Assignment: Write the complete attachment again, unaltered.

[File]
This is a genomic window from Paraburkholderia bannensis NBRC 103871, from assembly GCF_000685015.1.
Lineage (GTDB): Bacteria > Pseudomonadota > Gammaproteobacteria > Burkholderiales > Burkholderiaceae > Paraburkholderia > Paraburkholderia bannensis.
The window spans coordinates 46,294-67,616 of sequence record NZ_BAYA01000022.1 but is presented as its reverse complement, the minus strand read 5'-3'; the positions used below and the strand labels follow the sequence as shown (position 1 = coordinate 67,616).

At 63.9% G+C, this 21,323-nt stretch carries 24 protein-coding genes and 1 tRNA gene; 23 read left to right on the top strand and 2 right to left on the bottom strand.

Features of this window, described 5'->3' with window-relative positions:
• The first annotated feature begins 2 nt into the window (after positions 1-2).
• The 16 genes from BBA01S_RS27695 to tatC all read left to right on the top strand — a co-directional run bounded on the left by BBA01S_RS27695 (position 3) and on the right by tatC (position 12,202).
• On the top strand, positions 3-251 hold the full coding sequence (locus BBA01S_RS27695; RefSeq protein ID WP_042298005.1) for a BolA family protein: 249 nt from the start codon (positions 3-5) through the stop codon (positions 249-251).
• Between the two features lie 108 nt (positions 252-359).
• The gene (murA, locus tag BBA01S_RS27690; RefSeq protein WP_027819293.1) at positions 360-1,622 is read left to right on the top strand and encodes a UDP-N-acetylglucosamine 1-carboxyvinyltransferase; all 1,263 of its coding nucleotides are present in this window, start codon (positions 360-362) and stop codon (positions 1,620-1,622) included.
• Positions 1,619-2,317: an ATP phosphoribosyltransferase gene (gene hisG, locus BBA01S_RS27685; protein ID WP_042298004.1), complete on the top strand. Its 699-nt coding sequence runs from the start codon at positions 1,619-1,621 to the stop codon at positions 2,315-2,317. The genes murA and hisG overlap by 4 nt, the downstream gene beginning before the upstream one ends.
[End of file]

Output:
This is a genomic window from Paraburkholderia bannensis NBRC 103871, from assembly GCF_000685015.1.
Lineage (GTDB): Bacteria > Pseudomonadota > Gammaproteobacteria > Burkholderiales > Burkholderiaceae > Paraburkholderia > Paraburkholderia bannensis.
The window spans coordinates 46,294-67,616 of sequence record NZ_BAYA01000022.1 but is presented as its reverse complement, the minus strand read 5'-3'; the positions used below and the strand labels follow the sequence as shown (position 1 = coordinate 67,616).

At 63.9% G+C, this 21,323-nt stretch carries 24 protein-coding genes and 1 tRNA gene; 23 read left to right on the top strand and 2 right to left on the bottom strand.

Features of this window, described 5'->3' with window-relative positions:
• The first annotated feature begins 2 nt into the window (after positions 1-2).
• The 16 genes from BBA01S_RS27695 to tatC all read left to right on the top strand — a co-directional run bounded on the left by BBA01S_RS27695 (position 3) and on the right by tatC (position 12,202).
• On the top strand, positions 3-251 hold the full coding sequence (locus BBA01S_RS27695; RefSeq protein ID WP_042298005.1) for a BolA family protein: 249 nt from the start codon (positions 3-5) through the stop codon (positions 249-251).
• Between the two features lie 108 nt (positions 252-359).
• The gene (murA, locus tag BBA01S_RS27690; RefSeq protein WP_027819293.1) at positions 360-1,622 is read left to right on the top strand and encodes a UDP-N-acetylglucosamine 1-carboxyvinyltransferase; all 1,263 of its coding nucleotides are present in this window, start codon (positions 360-362) and stop codon (positions 1,620-1,622) included.
• Positions 1,619-2,317: an ATP phosphoribosyltransferase gene (gene hisG, locus BBA01S_RS27685; protein ID WP_042298004.1), complete on the top strand. Its 699-nt coding sequence runs from the start codon at positions 1,619-1,621 to the stop codon at positions 2,315-2,317. The genes murA and hisG overlap by 4 nt, the downstream gene beginning before the upstream one ends.